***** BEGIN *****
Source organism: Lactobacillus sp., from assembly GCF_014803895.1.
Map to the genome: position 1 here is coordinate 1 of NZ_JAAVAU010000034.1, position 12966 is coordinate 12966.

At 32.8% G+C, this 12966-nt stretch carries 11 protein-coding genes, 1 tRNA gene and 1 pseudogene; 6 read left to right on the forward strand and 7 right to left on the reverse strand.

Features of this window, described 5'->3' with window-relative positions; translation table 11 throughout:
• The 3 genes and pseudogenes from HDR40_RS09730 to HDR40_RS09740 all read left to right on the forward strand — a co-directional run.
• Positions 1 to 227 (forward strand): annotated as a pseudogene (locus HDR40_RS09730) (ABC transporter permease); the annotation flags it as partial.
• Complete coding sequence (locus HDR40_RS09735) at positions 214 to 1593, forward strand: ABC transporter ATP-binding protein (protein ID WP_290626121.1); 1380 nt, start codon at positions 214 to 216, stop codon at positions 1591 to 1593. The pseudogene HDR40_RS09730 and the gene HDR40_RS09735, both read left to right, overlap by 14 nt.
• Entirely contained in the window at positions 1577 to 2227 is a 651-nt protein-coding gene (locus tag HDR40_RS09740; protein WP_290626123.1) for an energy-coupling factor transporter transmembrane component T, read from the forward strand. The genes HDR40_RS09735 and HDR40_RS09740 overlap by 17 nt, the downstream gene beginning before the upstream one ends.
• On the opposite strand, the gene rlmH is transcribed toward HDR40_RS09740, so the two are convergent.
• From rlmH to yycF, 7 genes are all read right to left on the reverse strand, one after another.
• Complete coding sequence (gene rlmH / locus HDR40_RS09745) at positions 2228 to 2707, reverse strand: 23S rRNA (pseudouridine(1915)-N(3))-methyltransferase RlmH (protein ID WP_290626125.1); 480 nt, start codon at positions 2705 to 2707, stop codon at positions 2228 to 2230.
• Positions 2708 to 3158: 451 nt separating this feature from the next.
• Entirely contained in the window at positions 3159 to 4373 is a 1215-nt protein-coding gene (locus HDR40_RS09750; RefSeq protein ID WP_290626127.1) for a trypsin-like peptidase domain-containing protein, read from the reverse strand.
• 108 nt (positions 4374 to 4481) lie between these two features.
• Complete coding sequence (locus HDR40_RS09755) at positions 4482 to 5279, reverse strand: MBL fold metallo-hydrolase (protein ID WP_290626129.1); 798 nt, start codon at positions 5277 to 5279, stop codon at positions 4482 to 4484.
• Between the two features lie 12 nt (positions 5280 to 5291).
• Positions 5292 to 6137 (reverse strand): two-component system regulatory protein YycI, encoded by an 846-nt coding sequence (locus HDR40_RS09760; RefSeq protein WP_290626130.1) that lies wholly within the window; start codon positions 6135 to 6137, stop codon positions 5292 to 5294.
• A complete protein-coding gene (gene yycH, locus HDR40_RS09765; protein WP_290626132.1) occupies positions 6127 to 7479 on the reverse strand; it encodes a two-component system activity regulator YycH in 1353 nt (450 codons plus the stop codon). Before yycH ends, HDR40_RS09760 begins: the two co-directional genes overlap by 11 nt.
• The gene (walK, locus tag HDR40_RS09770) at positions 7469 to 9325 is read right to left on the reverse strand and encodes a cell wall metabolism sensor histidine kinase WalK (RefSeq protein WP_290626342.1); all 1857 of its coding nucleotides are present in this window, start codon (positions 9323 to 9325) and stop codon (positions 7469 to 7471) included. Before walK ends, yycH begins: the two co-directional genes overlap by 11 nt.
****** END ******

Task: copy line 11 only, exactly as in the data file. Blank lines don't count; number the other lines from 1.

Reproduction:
• Complete coding sequence (gene rlmH / locus HDR40_RS09745) at positions 2228 to 2707, reverse strand: 23S rRNA (pseudouridine(1915)-N(3))-methyltransferase RlmH (protein ID WP_290626125.1); 480 nt, start codon at positions 2705 to 2707, stop codon at positions 2228 to 2230.